Sunday, May 3, 2009

Marmalade Day

Started off sunny and warm today so puttered in the yard a bit. We live on a hill covered by only 1/2in of soil so gardening is a challenge. No fruits and veg, just a bit of landscaping to keep it all from blowing away. Gerry is studying up on beekeeping as that is one way of farming land that is unfarmable. We are allowed up to six chickens in our subdivision (check with your local municipal or county government to get the rules for your area) but haven't gone that route...yet.

Had some pastry in the fridge so made a blueberry pie with the last of the marble size blueberries we bought from Blueberry Hill farm last year. Hope this year's crop will be heavy and full like last.

Once that was bubbling away nicely in the oven (almost two hours cooking as the berries were frozen!) I decided to do something with the oranges that Gerry's parents brought us from California.

Now these large lovely navels aren't the perfect marmalade oranges but I thought what the heck! So my aunt and I cut up four large oranges, three medium size ruby red grapefruit and four large lemons in thin strips. Smells were really competing in the kitchen by that time.

Once the fruit was cut, we measured and had 12 cups of the shredded and liquid magic. That went into my stock pot (gotta get a new one as the handles have fallen off this old thing) and 3 cups of water followed. This boiled happily for 45 minutes to soften the peels and then I added 12 cups of white sugar. I know it seems like a lot, but the pith of the fruit is incredibly bitter and it takes a huge sweet infusion to mellow it out. Stirred it in slowly to make sure it blended completely.

Once that was done, I stirred the gooey broth until it started to boil again. I kept stirring occassionally to make sure it didn't start to burn to the bottom (note to self: for new stock pot get the thickest bottom possible). In the dishwasher, two racks of jam jars were getting cleaned and once the hour was up it was showtime.

I let the marmalade sit off of the heat for a few minutes while I got the jars ready. The sealer lids were soaking happily in their pot of boiling water. I gave the marmalade a good stir to make sure the fruit was incorporated evenly (no sinking tidbits for this gal) and then filled the jars. Snapping the lids on was very satisfying. The golden pots of sweet citrus are sitting happily on the counter cooling. The first lid has popped down already.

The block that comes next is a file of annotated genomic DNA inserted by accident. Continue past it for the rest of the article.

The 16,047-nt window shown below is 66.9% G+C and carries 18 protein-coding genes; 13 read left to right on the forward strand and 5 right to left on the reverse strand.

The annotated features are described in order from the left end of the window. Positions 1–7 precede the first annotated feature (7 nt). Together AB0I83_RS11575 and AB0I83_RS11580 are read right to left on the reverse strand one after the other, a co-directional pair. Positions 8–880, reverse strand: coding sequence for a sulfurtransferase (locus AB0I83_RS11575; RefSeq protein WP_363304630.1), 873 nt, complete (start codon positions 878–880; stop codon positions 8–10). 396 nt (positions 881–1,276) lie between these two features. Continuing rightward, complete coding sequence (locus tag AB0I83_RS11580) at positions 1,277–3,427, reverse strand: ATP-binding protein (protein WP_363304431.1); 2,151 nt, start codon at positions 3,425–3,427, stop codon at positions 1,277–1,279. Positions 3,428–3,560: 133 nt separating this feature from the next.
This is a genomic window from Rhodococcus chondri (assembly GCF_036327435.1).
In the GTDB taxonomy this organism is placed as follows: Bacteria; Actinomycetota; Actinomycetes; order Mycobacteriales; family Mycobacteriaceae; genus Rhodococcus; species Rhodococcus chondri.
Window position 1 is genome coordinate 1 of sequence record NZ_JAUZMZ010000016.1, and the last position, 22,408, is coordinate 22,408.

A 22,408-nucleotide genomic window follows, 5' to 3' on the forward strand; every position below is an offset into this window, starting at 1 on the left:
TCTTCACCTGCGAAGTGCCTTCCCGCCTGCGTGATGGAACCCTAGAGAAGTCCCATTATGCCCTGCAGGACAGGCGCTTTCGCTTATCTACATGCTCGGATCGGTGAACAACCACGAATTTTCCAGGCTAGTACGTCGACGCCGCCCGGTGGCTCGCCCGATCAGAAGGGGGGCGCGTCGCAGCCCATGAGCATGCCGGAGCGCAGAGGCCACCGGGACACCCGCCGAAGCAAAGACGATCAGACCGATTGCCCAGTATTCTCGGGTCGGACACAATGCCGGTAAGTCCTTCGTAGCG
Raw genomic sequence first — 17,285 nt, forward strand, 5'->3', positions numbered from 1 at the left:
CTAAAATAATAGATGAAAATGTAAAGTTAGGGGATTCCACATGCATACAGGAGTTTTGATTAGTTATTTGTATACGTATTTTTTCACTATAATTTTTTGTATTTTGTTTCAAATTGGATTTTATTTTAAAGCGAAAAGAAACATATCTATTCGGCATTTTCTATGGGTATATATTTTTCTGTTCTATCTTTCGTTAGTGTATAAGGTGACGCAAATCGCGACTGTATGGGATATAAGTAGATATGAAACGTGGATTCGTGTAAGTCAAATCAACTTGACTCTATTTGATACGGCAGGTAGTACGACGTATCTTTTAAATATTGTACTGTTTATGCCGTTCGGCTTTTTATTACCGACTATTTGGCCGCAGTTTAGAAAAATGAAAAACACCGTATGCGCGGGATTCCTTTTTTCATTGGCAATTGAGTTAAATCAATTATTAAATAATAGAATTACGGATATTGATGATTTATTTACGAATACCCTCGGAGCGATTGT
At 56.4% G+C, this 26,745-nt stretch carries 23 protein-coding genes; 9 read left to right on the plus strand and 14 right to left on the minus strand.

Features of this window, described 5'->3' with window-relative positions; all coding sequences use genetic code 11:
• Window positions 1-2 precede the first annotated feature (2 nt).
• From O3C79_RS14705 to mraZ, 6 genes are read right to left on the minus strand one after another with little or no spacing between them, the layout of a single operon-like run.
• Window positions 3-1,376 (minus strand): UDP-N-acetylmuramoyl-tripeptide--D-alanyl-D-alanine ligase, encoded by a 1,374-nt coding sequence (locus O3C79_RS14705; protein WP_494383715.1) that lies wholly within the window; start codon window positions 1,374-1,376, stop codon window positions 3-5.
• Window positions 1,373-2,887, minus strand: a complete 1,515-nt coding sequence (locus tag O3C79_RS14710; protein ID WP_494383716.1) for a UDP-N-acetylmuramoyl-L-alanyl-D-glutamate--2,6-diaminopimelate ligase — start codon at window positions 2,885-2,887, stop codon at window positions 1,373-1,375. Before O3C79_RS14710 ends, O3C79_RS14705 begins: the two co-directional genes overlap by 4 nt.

What a satisfying day!


Saturday, May 2, 2009

The Staff of Life

Modern sufficiency combines the desire to provide excellent healthy food for ourselves and our family while managing costs. When Gerry and I visited his sister up north, we were both very impresed by her Whispermill grain mill and the fantastic buns she made out of the freshly milled flour. I knew then I wanted one but the key to this desire was finding a supplier of wheat.

I guess we could buy those little bags from the health food store but I am really opposed to paying 5x the cost for this wheat than I would pay for regular flour from the supermarket. Flour is one of our economic indicators -last year we watched its price soar from $4 for 10kg to almost $12. Luckily, long before it hit that price, we had stockpiled several bags (storing it in our cold storage basement) in preparation for more volatility in the food markets. (Rice and sugar also experienced this inflation but those will be discussed in future posts).

So we have been hunting for a supplier of wheat to grind for our own flour for about a year. Surprisingly today I think we found one--the local feed store! The manager there said our order would likely be no problem and that last year he could get sacks of this staff of life for the same price as supermarket flour.

I am in HEAVEN. As soon as we find out next week that the wheat is available, I will order the mill. Gerry will be able to bake his fabulous bread with flour so fresh that is rises twice the height of his previous attempts. All that bran and flavour really pairs nicely with our small pots of shiny sweet goodness that we took the time to create last sumer... once our jelly hits that bread, it all will be clear--this is why we practice modern sufficiency.